Monday, July 31, 2017

For kids, coding should be secondary to empathy, collaboration, and problem-solving

Nervous about our automated future, some parents are pushing kids as young as two into coding classes. This level of enthusiasm from parents is admirable. They are, after all, only seeking to ensure success in a world increasingly being swallowed by automation. But as a recent New York Times piece points out: it may be entirely misplaced. Instead, researchers and educators argue, kids need to be taught fundamental skills that apply no matter which career path they select: collaboration, problem-solving, and empathy. Ken Goldberg, chairman in engineering at UC Berkeley told the New York Times: It’s a real misnomer that…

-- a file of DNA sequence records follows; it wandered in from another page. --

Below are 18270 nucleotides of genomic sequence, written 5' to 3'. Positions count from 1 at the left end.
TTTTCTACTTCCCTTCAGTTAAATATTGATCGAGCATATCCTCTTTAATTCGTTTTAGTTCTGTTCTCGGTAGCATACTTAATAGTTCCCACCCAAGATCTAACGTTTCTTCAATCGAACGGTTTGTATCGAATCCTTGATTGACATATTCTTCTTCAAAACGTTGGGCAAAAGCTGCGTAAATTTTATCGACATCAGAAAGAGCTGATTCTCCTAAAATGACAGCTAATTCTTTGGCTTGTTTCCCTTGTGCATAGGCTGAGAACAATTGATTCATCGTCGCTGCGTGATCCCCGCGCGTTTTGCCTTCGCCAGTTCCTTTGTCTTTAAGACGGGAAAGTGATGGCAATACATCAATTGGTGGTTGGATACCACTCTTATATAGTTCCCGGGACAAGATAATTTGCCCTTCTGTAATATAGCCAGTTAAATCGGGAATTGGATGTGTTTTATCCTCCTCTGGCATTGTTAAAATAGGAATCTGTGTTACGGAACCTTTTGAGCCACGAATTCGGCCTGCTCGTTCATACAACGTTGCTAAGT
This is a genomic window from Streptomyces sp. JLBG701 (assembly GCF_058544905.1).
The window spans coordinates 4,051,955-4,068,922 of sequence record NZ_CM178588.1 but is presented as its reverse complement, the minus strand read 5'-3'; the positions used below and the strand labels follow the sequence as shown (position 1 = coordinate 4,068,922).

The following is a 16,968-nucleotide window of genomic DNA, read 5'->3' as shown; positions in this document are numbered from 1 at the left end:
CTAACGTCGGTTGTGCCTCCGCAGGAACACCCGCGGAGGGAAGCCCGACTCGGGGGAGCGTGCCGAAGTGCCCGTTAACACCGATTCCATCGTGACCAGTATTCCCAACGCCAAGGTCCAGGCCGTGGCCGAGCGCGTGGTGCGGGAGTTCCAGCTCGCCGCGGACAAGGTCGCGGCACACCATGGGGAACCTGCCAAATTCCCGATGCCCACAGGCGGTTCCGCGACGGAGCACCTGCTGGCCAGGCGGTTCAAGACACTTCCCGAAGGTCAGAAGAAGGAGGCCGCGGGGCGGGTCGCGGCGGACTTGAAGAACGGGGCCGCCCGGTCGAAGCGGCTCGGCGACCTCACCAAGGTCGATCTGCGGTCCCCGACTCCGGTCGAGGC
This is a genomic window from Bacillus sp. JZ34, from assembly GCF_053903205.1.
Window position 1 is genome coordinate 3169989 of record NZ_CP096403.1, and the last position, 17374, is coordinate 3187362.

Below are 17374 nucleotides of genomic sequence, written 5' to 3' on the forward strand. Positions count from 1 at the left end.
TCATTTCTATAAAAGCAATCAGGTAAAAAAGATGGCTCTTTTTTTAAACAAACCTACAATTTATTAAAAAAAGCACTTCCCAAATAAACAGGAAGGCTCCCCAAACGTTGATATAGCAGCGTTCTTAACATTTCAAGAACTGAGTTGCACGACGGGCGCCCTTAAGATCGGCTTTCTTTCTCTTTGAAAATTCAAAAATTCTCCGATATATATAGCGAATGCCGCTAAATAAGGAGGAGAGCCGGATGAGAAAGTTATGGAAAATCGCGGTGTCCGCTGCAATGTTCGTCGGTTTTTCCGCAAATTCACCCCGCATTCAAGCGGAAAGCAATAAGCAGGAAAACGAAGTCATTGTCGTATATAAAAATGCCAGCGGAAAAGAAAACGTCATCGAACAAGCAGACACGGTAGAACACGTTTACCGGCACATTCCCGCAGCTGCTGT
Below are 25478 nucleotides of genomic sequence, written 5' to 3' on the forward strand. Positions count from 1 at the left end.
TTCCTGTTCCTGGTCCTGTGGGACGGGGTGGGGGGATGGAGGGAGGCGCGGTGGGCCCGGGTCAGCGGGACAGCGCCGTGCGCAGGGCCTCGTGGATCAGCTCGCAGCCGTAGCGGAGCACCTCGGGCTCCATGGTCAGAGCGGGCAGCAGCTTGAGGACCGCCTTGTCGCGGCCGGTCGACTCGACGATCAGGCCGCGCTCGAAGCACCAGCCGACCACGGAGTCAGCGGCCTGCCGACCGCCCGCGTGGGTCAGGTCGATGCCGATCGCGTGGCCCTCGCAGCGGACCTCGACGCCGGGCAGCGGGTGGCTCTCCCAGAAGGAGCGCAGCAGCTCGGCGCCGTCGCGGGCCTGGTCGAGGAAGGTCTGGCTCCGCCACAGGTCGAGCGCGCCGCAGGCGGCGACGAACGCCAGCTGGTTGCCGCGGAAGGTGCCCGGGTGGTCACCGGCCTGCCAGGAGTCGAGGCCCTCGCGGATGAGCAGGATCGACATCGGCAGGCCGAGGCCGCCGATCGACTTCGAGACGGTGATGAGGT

This story continues at The Next Web

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